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The Future’s So Bright, I Gotta Wear Shades — from Roy Tennant

Posted by Editor on January 19, 2010

January 17, 2010
I remember what it was like to try to make it as a new librarian in the 1980s. As an academic librarian (at UC Berkeley) you needed to start building your professional resume by getting ALA committee assignments. OK, I thought, I can do this. So I did. I went to ALA, mostly on my own dime, I attended the meetings of committees I thought I would like to serve on, and I spoke up. Before I knew it, I was on a couple of committees, and as luck would have it, they were good ones. We produced some seminal publications when the Internet was young, and we blazed some new trails that the profession is continuing to follow today.

But the thing that really touched off my career was signing on to do an Internet workshop with Anne Lipow in 1992. As I like to describe it, it was like hitching my wagon to a star. Out of that workshop grew a book that was wildly successful (in library terms) and a lifetime of speaking gigs.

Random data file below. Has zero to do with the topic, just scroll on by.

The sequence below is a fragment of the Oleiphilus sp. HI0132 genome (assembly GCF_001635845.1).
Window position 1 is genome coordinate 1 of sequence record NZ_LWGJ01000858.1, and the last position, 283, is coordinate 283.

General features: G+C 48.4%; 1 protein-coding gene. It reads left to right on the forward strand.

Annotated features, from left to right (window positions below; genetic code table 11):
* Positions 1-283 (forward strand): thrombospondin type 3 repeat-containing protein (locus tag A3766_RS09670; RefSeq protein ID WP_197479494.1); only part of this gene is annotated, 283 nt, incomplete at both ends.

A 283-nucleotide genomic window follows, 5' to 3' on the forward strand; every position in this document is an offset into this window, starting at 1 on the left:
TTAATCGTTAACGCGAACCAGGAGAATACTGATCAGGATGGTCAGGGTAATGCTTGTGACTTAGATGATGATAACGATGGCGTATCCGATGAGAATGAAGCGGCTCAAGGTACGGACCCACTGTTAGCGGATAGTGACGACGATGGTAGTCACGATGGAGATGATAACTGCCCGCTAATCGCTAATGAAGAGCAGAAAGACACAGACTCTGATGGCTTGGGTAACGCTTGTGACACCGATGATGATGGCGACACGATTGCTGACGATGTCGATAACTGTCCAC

But that was yesterday. It’s different today, although I won’t fall into the trap of saying it was harder then. I doubt that it was, it was just different. But whether it is the 1980s or the 2010s, some things never change. And that is that talent finds a way. So now all I seem to see is talent springing up all over. I started by trying to mentor a few people who caught my eye. Then the “few” quickly became half-a-dozen. Now, at this meeting, I find myself wanting to rent a large room so I can make sure these really talented young professionals begin to make the kinds of connections that will serve them their entire careers.

They don’t need me, although they are pleasant enough to flatter my ego by allowing me to think that I can help. But I know from my own career that it’s always better if you have company, or at least people you can count on in a pinch. They know they can count on me, and the others they have met both with and without my help.

I was lucky enough to have dinner with six of these bright, dynamic individuals at Midwinter (see picture), and I can tell you that it is truly a tonic for somone my age. As a library professional who is likely entering the last decade of his career, I can’t begin to express how happy this makes me feel. I know, beyond the shadow of a doubt, that I can retire, in some years hence, in total complacency. The profession will be in good hands. It already is.

People in the photograph, from left to right: Jason Griffey, Xan Arch, Cindi Trainor, Jenica Rogers, Holly Tomren, and Karen Coombs.

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